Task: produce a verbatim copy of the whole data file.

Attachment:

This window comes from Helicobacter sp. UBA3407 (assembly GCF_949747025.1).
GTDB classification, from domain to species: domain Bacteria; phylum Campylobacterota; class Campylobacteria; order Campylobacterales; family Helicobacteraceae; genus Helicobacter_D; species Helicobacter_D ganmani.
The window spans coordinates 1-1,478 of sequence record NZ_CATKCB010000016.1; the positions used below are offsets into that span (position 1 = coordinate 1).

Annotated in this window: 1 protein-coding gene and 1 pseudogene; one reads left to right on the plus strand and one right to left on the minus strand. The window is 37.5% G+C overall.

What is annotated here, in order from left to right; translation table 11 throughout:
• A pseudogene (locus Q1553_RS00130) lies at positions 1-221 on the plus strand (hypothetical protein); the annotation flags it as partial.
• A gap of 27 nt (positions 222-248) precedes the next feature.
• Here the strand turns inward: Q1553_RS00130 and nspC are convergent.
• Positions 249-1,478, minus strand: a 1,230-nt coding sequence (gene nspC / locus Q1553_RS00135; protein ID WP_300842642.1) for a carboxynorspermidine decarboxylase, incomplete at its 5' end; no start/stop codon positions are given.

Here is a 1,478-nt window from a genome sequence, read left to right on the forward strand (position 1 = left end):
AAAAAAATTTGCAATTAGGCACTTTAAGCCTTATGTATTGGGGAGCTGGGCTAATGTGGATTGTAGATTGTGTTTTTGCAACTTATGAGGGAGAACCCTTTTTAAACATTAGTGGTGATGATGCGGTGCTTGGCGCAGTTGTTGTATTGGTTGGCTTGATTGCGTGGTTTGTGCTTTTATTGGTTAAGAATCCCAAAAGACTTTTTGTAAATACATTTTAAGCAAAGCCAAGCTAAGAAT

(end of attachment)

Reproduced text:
This window comes from Helicobacter sp. UBA3407 (assembly GCF_949747025.1).
GTDB classification, from domain to species: domain Bacteria; phylum Campylobacterota; class Campylobacteria; order Campylobacterales; family Helicobacteraceae; genus Helicobacter_D; species Helicobacter_D ganmani.
The window spans coordinates 1-1,478 of sequence record NZ_CATKCB010000016.1; the positions used below are offsets into that span (position 1 = coordinate 1).

Annotated in this window: 1 protein-coding gene and 1 pseudogene; one reads left to right on the plus strand and one right to left on the minus strand. The window is 37.5% G+C overall.

What is annotated here, in order from left to right; translation table 11 throughout:
• A pseudogene (locus Q1553_RS00130) lies at positions 1-221 on the plus strand (hypothetical protein); the annotation flags it as partial.
• A gap of 27 nt (positions 222-248) precedes the next feature.
• Here the strand turns inward: Q1553_RS00130 and nspC are convergent.
• Positions 249-1,478, minus strand: a 1,230-nt coding sequence (gene nspC / locus Q1553_RS00135; protein ID WP_300842642.1) for a carboxynorspermidine decarboxylase, incomplete at its 5' end; no start/stop codon positions are given.

Here is a 1,478-nt window from a genome sequence, read left to right on the forward strand (position 1 = left end):
AAAAAAATTTGCAATTAGGCACTTTAAGCCTTATGTATTGGGGAGCTGGGCTAATGTGGATTGTAGATTGTGTTTTTGCAACTTATGAGGGAGAACCCTTTTTAAACATTAGTGGTGATGATGCGGTGCTTGGCGCAGTTGTTGTATTGGTTGGCTTGATTGCGTGGTTTGTGCTTTTATTGGTTAAGAATCCCAAAAGACTTTTTGTAAATACATTTTAAGCAAAGCCAAGCTAAGAAT